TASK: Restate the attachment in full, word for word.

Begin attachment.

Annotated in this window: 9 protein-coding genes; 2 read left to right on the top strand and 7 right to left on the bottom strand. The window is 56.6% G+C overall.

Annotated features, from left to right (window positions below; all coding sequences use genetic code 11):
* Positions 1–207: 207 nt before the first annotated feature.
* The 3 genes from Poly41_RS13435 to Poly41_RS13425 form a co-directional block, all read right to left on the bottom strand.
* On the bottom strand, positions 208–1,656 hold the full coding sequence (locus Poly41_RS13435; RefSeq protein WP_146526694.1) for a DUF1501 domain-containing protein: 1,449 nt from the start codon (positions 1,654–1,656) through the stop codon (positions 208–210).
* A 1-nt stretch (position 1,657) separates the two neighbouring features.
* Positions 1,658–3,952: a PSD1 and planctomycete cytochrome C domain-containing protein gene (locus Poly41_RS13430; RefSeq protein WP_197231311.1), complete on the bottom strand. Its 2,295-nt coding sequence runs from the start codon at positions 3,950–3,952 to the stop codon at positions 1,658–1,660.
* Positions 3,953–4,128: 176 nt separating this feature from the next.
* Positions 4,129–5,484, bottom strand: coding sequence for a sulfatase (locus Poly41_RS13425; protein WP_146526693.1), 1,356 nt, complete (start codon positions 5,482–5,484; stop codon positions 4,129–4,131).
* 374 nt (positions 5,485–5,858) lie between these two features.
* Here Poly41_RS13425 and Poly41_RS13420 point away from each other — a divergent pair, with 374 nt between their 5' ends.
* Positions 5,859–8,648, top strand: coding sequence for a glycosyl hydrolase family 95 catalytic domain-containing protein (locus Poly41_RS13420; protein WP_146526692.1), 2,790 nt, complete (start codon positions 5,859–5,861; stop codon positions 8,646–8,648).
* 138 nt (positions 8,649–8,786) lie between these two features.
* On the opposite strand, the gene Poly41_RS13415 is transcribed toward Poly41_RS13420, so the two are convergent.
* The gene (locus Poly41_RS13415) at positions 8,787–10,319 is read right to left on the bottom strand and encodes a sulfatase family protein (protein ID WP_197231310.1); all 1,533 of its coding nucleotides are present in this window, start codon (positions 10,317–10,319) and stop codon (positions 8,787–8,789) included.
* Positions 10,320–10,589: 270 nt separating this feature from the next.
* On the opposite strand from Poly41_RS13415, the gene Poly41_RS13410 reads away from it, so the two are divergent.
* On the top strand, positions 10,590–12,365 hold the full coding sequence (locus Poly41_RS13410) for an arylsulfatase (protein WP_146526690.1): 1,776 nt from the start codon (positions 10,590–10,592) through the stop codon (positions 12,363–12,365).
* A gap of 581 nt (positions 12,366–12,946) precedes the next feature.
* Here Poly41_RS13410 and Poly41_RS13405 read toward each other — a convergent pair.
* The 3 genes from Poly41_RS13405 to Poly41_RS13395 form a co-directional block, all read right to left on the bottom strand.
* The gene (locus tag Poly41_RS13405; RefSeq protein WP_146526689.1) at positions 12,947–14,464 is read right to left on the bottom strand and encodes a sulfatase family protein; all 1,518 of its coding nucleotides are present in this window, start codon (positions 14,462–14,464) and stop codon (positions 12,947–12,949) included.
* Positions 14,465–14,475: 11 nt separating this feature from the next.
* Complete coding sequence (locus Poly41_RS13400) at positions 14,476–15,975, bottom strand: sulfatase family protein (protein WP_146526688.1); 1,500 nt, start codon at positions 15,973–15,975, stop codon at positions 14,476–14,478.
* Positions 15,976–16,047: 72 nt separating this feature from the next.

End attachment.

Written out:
Annotated in this window: 9 protein-coding genes; 2 read left to right on the top strand and 7 right to left on the bottom strand. The window is 56.6% G+C overall.

Annotated features, from left to right (window positions below; all coding sequences use genetic code 11):
* Positions 1–207: 207 nt before the first annotated feature.
* The 3 genes from Poly41_RS13435 to Poly41_RS13425 form a co-directional block, all read right to left on the bottom strand.
* On the bottom strand, positions 208–1,656 hold the full coding sequence (locus Poly41_RS13435; RefSeq protein WP_146526694.1) for a DUF1501 domain-containing protein: 1,449 nt from the start codon (positions 1,654–1,656) through the stop codon (positions 208–210).
* A 1-nt stretch (position 1,657) separates the two neighbouring features.
* Positions 1,658–3,952: a PSD1 and planctomycete cytochrome C domain-containing protein gene (locus Poly41_RS13430; RefSeq protein WP_197231311.1), complete on the bottom strand. Its 2,295-nt coding sequence runs from the start codon at positions 3,950–3,952 to the stop codon at positions 1,658–1,660.
* Positions 3,953–4,128: 176 nt separating this feature from the next.
* Positions 4,129–5,484, bottom strand: coding sequence for a sulfatase (locus Poly41_RS13425; protein WP_146526693.1), 1,356 nt, complete (start codon positions 5,482–5,484; stop codon positions 4,129–4,131).
* 374 nt (positions 5,485–5,858) lie between these two features.
* Here Poly41_RS13425 and Poly41_RS13420 point away from each other — a divergent pair, with 374 nt between their 5' ends.
* Positions 5,859–8,648, top strand: coding sequence for a glycosyl hydrolase family 95 catalytic domain-containing protein (locus Poly41_RS13420; protein WP_146526692.1), 2,790 nt, complete (start codon positions 5,859–5,861; stop codon positions 8,646–8,648).
* 138 nt (positions 8,649–8,786) lie between these two features.
* On the opposite strand, the gene Poly41_RS13415 is transcribed toward Poly41_RS13420, so the two are convergent.
* The gene (locus Poly41_RS13415) at positions 8,787–10,319 is read right to left on the bottom strand and encodes a sulfatase family protein (protein ID WP_197231310.1); all 1,533 of its coding nucleotides are present in this window, start codon (positions 10,317–10,319) and stop codon (positions 8,787–8,789) included.
* Positions 10,320–10,589: 270 nt separating this feature from the next.
* On the opposite strand from Poly41_RS13415, the gene Poly41_RS13410 reads away from it, so the two are divergent.
* On the top strand, positions 10,590–12,365 hold the full coding sequence (locus Poly41_RS13410) for an arylsulfatase (protein WP_146526690.1): 1,776 nt from the start codon (positions 10,590–10,592) through the stop codon (positions 12,363–12,365).
* A gap of 581 nt (positions 12,366–12,946) precedes the next feature.
* Here Poly41_RS13410 and Poly41_RS13405 read toward each other — a convergent pair.
* The 3 genes from Poly41_RS13405 to Poly41_RS13395 form a co-directional block, all read right to left on the bottom strand.
* The gene (locus tag Poly41_RS13405; RefSeq protein WP_146526689.1) at positions 12,947–14,464 is read right to left on the bottom strand and encodes a sulfatase family protein; all 1,518 of its coding nucleotides are present in this window, start codon (positions 14,462–14,464) and stop codon (positions 12,947–12,949) included.
* Positions 14,465–14,475: 11 nt separating this feature from the next.
* Complete coding sequence (locus Poly41_RS13400) at positions 14,476–15,975, bottom strand: sulfatase family protein (protein WP_146526688.1); 1,500 nt, start codon at positions 15,973–15,975, stop codon at positions 14,476–14,478.
* Positions 15,976–16,047: 72 nt separating this feature from the next.